Skip to main content

Over the New Year, our blog writer Marcus visited Moscow and St Petersburg. Now he reflects on a trip which both conformed to and drastically defied western expectations of a nebulous eastern global force.

Peter the Great’s dramatic decision in 1712 to move Russia’s capital from Moscow is most known nowadays for resulting in the birth of St Petersburg, a city which would grow rapidly into one of Europe’s largest and most important cities. Lesser known, however, is the extent to which conflict was systemic to this event.

Firstly, there was an irreconcilable cultural clash. Tsar Peter I loathed the ‘backward’, traditional Muscovite mindset, preferring the progressiveness he experienced during his European travels. It was also a decision made on the back of two successive revolts in Moscow, which he put down in vicious fashion. Finally, the 700km transition was far from peaceful, as it necessitated territorial war with Sweden, one of the world’s greatest empires at the time.

This is not the exception. Conflict and struggle have been frequent players throughout Russia’s history. Most will know of their heroic suffering in WWII, sacrificing nearly 30 million men in the war against fascism. But fewer will realise that this is just one of many bloody events in her history. Whether it be the Mongol empire’s ravaging of the region in the 13th century, the Poles burning Moscow to the ground in the 17th, or Napoleon doing the same 200 years later, the next hardship has never been far away.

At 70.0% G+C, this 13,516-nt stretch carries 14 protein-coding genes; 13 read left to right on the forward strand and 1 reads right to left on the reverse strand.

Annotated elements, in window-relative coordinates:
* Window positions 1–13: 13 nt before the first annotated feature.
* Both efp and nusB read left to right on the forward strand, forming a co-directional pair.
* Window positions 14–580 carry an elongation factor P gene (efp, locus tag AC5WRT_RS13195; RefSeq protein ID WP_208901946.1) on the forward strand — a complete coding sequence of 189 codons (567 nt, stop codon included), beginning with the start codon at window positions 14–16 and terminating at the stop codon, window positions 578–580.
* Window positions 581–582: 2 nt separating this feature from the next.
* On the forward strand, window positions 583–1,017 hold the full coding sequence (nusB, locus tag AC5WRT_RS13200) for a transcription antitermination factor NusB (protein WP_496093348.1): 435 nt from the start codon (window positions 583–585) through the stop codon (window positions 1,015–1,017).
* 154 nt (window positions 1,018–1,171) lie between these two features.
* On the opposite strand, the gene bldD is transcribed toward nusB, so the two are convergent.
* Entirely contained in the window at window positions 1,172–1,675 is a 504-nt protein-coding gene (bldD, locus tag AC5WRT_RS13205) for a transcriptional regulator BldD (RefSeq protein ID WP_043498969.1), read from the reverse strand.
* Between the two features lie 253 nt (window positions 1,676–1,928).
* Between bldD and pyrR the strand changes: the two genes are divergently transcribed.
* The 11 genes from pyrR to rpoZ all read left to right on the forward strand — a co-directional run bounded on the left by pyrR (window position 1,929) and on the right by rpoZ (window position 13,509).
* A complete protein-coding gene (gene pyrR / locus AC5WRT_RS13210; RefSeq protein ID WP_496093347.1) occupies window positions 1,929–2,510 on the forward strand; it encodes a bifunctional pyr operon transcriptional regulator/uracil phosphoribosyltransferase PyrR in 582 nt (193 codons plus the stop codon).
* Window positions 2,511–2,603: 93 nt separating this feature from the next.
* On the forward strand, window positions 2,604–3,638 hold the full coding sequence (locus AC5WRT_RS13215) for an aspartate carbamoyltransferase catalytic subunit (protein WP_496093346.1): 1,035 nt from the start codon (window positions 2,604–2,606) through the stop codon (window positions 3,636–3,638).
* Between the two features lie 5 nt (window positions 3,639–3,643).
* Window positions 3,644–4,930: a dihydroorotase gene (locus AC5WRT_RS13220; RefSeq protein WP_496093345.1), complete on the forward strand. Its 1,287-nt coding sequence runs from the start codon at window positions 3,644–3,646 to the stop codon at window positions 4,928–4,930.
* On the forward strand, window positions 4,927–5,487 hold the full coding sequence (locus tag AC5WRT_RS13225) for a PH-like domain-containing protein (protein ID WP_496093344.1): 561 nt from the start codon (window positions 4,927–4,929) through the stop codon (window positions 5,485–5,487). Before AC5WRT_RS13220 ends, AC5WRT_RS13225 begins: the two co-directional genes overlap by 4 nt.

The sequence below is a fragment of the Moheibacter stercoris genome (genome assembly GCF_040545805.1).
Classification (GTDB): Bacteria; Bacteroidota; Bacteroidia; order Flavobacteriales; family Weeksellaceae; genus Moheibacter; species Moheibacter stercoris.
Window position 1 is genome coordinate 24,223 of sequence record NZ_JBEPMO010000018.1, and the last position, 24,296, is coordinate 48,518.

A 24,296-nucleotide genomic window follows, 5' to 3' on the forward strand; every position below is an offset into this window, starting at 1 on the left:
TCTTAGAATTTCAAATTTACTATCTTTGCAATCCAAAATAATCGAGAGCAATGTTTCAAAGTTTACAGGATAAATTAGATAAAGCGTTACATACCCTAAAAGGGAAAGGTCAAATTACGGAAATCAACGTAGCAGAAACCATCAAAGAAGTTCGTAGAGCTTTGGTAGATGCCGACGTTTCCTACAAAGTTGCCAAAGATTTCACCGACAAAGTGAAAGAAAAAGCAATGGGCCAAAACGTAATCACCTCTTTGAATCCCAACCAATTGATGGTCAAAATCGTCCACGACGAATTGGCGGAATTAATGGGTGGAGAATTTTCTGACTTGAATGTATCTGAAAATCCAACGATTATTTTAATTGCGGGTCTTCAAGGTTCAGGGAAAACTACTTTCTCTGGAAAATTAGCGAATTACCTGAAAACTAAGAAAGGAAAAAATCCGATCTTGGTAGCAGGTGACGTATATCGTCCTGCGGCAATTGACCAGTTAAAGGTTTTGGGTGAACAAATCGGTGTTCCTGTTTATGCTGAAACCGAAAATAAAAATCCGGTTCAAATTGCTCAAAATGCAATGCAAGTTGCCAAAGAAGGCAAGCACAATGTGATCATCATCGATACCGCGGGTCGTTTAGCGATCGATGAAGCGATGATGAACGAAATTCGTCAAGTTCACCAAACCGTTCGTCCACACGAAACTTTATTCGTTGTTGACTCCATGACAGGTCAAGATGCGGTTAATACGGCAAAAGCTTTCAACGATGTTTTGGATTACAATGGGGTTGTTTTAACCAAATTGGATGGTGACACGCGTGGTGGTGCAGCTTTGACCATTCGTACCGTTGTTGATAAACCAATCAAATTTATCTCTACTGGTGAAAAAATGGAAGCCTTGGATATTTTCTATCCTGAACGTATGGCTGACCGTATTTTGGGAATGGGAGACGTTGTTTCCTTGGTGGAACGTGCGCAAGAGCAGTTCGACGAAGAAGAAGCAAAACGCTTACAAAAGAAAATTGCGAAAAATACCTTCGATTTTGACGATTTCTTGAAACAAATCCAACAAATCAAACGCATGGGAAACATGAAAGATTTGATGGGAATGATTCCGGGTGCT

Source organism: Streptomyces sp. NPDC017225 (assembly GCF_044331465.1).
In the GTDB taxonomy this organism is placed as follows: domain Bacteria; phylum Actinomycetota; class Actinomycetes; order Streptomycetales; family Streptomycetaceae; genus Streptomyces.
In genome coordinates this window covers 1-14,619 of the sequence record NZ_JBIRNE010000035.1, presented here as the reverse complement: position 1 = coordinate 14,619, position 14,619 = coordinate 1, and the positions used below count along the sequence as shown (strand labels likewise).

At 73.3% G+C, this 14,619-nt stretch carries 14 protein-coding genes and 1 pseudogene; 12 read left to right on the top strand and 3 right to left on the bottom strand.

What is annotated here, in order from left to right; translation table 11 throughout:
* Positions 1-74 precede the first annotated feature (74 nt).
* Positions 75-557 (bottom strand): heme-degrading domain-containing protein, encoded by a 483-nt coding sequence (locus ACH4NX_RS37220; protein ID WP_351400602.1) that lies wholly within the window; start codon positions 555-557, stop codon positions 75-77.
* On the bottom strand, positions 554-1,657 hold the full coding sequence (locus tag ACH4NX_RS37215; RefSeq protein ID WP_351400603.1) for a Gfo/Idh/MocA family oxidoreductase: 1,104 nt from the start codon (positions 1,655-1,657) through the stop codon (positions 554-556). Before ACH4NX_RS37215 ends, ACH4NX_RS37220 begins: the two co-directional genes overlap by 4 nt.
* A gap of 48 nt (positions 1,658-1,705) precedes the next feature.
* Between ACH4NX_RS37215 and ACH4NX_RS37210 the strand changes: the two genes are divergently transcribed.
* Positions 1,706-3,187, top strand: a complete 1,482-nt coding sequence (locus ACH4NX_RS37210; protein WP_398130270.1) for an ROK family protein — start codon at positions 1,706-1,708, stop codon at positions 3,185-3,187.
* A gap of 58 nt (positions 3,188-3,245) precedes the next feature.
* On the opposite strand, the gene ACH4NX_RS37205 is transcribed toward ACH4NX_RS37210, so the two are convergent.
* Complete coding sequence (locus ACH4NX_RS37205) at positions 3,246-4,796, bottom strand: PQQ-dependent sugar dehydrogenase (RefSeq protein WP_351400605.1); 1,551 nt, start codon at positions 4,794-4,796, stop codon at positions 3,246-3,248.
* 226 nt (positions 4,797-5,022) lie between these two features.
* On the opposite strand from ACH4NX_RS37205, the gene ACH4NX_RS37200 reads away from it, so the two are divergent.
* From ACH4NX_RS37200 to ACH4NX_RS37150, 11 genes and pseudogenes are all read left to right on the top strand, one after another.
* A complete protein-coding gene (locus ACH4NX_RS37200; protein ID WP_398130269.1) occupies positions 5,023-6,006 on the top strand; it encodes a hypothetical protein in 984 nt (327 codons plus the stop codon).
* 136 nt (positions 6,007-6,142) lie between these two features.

In many ways, such a harsh history has coloured the contemporary perception of Russia in the West. We might view it as a global power with mistrust, or generalise about a people feared inimical towards us. The outcome that Russia would be hosting the next FIFA World Cup was most likely a source of consternation for many fans planning on travelling to support their countries, a concern highlighted only last month in a Telegraph article.

Visiting St Petersburg and Moscow over the New Year, I wanted to scrutinise these perceptions. I hoped that through objective observation, I might gain an understanding of the world’s largest country which runs deeper than off-hand stereotypes without empirical basis.

Arriving in St Petersburg, the immediate impression was of a city which does not noticeably feel ‘un-European’. The architecture remains overwhelmingly true to the European style Peter the Great intended to reproduce, primarily due to existing laws which restrict the height of new buildings in historical areas (banishing the eyesore modern skyscrapers to further flung corners of the St Petersburg region). People possess the sort of cordiality towards strangers and visitors to be expected in cosmopolitan Europe, and also appear keen to mention the cities in your continent which they themselves have visited. The sort of culture shock which I was braced for simply never materialised.